Tuesday, September 29, 2009
Circus elephants need to eat too via c.a.muller
Like retweets through the Twitterverse, so is the elephant stampeding through the information silos of our lives - my current Facebook status.
Edit: I've since learned an entirely different webcast was the source for this information, but it was offered by staff at NCBI. The one I mentioned below was publicly available for a time as well. None of this changes the fact that a streamlined and effective communication policy is needed!
I shouldn't be surprised that the PubMed preview was leaked before the National Library of Medicine (NLM) was ready for the public to know about it via a link from the main PubMed website.
The discussion first began on Twitter this afternoon with the beginning and a sample of how it quickly spread.
Then it popped up in Facebook links.
Then the blogs from Emerging Technologies Librarian, NLM Toolbars and David Rothman, with many more to come I'm sure.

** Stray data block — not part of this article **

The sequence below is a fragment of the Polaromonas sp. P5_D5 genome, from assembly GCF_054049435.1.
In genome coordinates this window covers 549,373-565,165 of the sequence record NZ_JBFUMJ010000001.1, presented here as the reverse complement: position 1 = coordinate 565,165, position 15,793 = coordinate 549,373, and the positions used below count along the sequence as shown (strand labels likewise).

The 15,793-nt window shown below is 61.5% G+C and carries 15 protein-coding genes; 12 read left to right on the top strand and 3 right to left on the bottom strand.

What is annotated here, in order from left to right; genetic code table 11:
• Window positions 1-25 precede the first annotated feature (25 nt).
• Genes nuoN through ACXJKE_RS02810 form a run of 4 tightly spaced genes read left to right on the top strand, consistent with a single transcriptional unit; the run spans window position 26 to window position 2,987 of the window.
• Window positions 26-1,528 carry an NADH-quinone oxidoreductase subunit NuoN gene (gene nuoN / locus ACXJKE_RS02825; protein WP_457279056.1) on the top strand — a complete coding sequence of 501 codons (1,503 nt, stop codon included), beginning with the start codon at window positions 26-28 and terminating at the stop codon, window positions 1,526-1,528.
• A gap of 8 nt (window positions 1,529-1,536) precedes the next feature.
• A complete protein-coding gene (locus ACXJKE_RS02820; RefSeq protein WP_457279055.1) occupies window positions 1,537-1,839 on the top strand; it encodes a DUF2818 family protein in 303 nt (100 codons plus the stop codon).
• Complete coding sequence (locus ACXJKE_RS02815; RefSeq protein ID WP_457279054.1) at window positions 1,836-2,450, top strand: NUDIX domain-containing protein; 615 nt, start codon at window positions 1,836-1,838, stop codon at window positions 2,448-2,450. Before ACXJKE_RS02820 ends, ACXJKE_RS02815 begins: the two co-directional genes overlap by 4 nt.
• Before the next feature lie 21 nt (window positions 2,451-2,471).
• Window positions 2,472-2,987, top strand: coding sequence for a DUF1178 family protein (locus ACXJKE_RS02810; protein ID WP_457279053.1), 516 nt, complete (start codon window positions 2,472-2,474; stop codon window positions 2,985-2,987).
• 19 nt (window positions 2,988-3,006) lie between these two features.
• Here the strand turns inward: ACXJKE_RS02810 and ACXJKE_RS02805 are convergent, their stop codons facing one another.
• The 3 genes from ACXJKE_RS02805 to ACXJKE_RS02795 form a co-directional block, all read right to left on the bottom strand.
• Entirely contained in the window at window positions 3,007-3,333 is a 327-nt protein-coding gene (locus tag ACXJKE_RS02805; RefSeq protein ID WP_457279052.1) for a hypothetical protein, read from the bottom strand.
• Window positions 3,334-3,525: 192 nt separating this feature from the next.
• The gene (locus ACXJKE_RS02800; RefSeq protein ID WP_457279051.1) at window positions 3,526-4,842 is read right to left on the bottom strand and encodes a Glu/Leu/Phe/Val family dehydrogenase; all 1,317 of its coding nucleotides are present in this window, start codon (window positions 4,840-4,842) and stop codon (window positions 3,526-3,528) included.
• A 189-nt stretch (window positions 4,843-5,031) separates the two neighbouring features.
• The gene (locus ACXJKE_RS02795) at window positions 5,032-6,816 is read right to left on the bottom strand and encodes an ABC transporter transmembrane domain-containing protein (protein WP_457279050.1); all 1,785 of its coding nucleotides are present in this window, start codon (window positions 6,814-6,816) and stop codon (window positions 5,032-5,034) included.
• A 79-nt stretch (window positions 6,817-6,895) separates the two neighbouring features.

MEDLIB-L should catch up either sometime tonight or tomorrow.
There is one important point of clarification that needs to be made regarding the source though.
The preview website was not disclosed via any public webinar from NLM. I will always share any public information possible as fast as I can, especially when it comes to something we've been waiting for since May.
That 'webinar' was an internal, private staff meeting via web conference last week that was recorded for other staff members to watch if they weren't able to attend. Someone, in my not so humble opinion, made a very serious error in sharing that recording with everyone and to be honest I'm angry about it.
Why? I was the one on the web conference who asked about the preview URL being live and whether or not it should be promoted. The answer was no because bugs are still being worked out with it. What you see may not be what you eventually get. Confidentiality and integrity are at the core of librarianship and business; of course I wanted to share this with the world but I didn't. I still haven't linked directly to the preview site here.